Every would-be author needs a short answer to the question “What’s your book about?” As friends and coworkers have asked me, mine has been, “It’s about the presidency. I’m against it.” It’s a flip answer, but it’s not far off.

What I’m against—what the book takes aim at—is the expansive modern vision of the presidency that dominates American political life. Over the course of the 20th century, both political elites and the general public came to view the president as a national father-protector—a larger-than life figure expected to “fix” all large national problems and to unite us all in the service of a higher calling. That vision of the president as national guardian and redeemer suffuses American political discourse—so ubiquitous that it goes unnoticed.

Today, politics is as bitterly partisan as it’s been in three decades, and the Bush presidency is at the center of that fight. But amid all the bitterness, it can be hard to discern that, at bottom, both Left and Right agree on the boundless nature of presidential responsibility. Neither Left nor Right sees the president as the Framers saw him: a constitutionally constrained chief executive charged with faithful execution of the laws. For both camps, it is the president’s job to “grow the economy,” to teach our children well, to rescue Americans from natural disasters, to spread democracy and American ideals abroad, and to heal cultural division and spiritual malaise—whether that takes the form of a “sleeping sickness of the soul,” as Hillary Clinton would have it, or an “if it feels good, do it” ethic, as diagnosed by George W. Bush.

That unconfined conception of presidential responsibility is the source of much of our political woe and some of the gravest threats to our liberties. If the public expects the president to solve all national problems, physical or spiritual, the president will seek—or seize—the power necessary to handle that responsibility. As a result, powers that the Constitution leaves to the states or the people increasingly flow to the center, and increasingly become concentrated in the hands of one person.

What was the point of that Revolution again?

Posted on May 10, 2007 in Uncategorized | 7 Comments


I’m guest-blogging this week over at Radley Balko’s The Agitator, so there may be some cross-posting going on. Here’s the beginning of my first post for Radley:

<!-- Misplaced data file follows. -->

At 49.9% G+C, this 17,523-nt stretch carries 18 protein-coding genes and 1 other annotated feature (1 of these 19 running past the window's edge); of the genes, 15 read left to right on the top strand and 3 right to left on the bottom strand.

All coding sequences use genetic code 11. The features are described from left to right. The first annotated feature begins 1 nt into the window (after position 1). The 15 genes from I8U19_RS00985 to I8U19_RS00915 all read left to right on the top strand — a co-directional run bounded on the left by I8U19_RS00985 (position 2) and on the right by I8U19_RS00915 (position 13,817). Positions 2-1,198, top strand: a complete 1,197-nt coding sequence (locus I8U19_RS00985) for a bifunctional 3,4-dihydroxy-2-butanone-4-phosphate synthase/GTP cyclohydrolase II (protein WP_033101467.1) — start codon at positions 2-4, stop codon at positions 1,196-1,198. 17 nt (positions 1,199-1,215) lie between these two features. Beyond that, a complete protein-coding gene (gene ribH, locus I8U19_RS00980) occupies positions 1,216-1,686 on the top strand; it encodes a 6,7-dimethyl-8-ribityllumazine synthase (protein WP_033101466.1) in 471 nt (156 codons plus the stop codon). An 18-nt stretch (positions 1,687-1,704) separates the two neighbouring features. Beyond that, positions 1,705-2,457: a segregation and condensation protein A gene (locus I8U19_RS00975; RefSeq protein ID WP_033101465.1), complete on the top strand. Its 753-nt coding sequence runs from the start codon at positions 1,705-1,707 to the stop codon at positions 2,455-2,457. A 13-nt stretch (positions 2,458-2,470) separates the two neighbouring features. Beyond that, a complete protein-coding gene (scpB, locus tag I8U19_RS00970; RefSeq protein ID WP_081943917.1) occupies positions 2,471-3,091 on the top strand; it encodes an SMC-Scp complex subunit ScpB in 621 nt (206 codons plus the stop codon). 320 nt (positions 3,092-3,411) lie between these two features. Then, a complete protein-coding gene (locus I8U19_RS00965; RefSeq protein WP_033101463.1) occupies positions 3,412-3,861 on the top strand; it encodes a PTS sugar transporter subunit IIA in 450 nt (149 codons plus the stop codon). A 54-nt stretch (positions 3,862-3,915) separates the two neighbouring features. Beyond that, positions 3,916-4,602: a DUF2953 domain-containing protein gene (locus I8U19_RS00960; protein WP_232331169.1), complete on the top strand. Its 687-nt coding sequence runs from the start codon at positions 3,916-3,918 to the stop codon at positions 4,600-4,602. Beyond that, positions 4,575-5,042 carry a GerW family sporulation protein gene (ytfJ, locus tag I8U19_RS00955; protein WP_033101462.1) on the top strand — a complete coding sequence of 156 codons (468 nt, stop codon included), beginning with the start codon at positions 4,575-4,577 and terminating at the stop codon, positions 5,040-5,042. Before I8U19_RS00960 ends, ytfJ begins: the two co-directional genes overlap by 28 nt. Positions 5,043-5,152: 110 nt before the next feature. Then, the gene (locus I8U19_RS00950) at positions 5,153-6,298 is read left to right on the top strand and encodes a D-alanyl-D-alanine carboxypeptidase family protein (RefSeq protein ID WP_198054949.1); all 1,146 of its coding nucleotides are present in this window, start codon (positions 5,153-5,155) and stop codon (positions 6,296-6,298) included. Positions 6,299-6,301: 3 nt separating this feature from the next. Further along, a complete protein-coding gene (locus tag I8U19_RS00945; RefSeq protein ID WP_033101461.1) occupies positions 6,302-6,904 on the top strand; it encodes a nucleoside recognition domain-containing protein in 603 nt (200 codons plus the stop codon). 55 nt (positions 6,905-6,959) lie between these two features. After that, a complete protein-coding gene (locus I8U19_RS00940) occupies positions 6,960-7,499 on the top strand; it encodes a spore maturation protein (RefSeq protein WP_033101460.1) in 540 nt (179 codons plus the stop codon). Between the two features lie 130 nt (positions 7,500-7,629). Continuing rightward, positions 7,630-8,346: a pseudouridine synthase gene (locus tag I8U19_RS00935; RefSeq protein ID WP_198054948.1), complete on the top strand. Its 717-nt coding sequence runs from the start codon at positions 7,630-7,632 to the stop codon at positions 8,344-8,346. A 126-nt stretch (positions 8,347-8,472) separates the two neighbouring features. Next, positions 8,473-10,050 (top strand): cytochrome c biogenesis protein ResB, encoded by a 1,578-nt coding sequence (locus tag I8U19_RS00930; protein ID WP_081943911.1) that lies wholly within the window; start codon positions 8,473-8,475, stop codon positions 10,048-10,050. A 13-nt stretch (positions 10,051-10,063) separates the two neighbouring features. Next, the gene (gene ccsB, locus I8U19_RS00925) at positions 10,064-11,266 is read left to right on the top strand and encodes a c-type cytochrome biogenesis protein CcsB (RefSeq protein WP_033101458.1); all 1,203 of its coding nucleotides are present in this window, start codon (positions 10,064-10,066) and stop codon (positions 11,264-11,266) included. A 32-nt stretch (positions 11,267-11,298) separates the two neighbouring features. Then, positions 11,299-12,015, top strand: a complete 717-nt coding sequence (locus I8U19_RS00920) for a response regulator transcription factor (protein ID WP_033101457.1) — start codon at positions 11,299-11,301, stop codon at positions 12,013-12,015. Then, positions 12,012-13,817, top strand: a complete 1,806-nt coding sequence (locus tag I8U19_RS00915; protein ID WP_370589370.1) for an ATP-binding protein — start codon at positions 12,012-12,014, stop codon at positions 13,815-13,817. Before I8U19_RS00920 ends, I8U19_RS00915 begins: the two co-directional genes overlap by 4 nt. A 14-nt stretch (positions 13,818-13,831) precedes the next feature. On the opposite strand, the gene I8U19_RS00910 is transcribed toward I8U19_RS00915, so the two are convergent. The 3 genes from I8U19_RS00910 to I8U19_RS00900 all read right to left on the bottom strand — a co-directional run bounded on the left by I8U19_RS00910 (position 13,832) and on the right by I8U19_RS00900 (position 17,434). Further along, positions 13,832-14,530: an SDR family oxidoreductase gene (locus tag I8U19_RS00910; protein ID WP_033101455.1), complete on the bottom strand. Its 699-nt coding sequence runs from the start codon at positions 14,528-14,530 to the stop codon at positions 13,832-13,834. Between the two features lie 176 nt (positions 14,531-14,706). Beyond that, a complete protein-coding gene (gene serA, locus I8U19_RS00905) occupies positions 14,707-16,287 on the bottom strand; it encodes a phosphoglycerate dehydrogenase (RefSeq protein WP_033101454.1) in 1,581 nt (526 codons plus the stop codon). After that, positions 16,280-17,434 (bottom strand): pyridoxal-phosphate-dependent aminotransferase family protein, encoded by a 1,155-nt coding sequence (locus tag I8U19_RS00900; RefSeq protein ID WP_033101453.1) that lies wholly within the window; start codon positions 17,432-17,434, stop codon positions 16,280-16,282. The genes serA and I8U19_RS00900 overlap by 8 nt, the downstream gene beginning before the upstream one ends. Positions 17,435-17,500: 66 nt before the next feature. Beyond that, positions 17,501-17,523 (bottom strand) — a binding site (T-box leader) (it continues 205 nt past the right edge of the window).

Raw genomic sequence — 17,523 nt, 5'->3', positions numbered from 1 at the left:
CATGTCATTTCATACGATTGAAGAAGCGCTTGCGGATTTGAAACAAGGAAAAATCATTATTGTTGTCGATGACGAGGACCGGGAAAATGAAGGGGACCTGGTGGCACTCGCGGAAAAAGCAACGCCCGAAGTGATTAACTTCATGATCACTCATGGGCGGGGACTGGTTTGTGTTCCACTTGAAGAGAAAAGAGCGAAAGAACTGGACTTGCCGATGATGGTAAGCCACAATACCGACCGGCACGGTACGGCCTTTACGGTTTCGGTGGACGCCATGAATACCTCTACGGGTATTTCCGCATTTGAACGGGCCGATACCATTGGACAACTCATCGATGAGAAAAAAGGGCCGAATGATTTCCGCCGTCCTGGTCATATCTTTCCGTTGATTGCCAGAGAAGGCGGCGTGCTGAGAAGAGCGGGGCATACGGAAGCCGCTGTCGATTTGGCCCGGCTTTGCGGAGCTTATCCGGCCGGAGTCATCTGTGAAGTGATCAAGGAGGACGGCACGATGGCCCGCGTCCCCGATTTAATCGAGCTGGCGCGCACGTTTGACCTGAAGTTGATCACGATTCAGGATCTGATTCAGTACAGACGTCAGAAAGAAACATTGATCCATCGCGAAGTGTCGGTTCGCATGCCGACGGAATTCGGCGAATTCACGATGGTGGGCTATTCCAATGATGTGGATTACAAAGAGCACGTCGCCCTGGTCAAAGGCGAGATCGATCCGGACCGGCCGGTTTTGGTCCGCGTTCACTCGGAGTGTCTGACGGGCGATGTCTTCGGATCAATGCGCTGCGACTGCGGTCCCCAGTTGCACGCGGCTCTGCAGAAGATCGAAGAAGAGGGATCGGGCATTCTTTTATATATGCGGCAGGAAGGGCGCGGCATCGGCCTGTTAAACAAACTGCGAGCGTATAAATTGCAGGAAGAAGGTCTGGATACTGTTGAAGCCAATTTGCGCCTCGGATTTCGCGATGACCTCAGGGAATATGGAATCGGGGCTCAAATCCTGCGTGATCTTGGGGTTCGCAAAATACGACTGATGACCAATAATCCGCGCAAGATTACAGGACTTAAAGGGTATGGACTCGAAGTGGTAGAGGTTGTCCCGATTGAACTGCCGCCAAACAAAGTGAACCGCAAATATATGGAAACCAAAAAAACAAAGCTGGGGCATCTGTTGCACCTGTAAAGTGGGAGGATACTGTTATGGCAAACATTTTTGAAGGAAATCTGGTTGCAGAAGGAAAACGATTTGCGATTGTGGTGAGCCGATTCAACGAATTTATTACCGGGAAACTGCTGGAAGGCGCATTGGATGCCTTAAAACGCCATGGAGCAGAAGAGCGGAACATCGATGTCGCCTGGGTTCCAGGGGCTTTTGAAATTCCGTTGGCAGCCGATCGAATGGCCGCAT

To kick things off, yesterday’s big story about the Jersey jihadi arrests contains an interesting detail. It seems that the plot “was foiled when the men asked a store clerk to copy a video of them firing assault weapons and screaming about jihad.”


Now, I know, I know: we face a dedicated, determined threat that’s so deadly, (so “existential,” man) that dangerous distractions like the Constitution and critical thinking must be suspended for the duration while we duct tape ourselves to our recliners and dutifully watch Fox News…

To read the rest, go here.

Posted on May 9, 2007 in Uncategorized | 10 Comments


After Sunday night’s episode, I think my prediction that the Sopranos will go on to an arcless end looks less likely. But I feel better about my notion that a critique of our therapuetic culture is a major theme of the show.

In his always-excellent Sopranos recap, Matt Zoller Seitz writes “There are at least five sequences in “Walk Like a Man” that depict therapy or something like it. None are comforting.” Click here for more.

I see via Hit and Run that the Weekly Standard noticed that Carmela was reading Fred Barnes’ Rebel in Chief, and they whine a little about “Hollywood” (close!). There’s a fair amount of indirect GOP-bashing on the show, with various characters signalling their support for the administration, like Paulie here and my favorite here from Christopher after Adriana lies about being concerned about terrorism:

“Don’t you listen to the president? We’re gonna mop the floor with the whole f**king world; The whole world’s gonna be under our control. So whaddaya worried about?”

Posted on May 7, 2007 in Uncategorized | 2 Comments

Sisterhood is Mythical

Isn’t the most obvious explanation for this, this? I’m just saying.

Posted on May 7, 2007 in Uncategorized | 9 Comments

Leave No Hoaxster Behind

Courtesy of Jim Harper, this has to be the stupidest bill title in quite some time: “The Terrorist Hoax Improvements Act of 2007.”

Posted on May 5, 2007 in Uncategorized | 8 Comments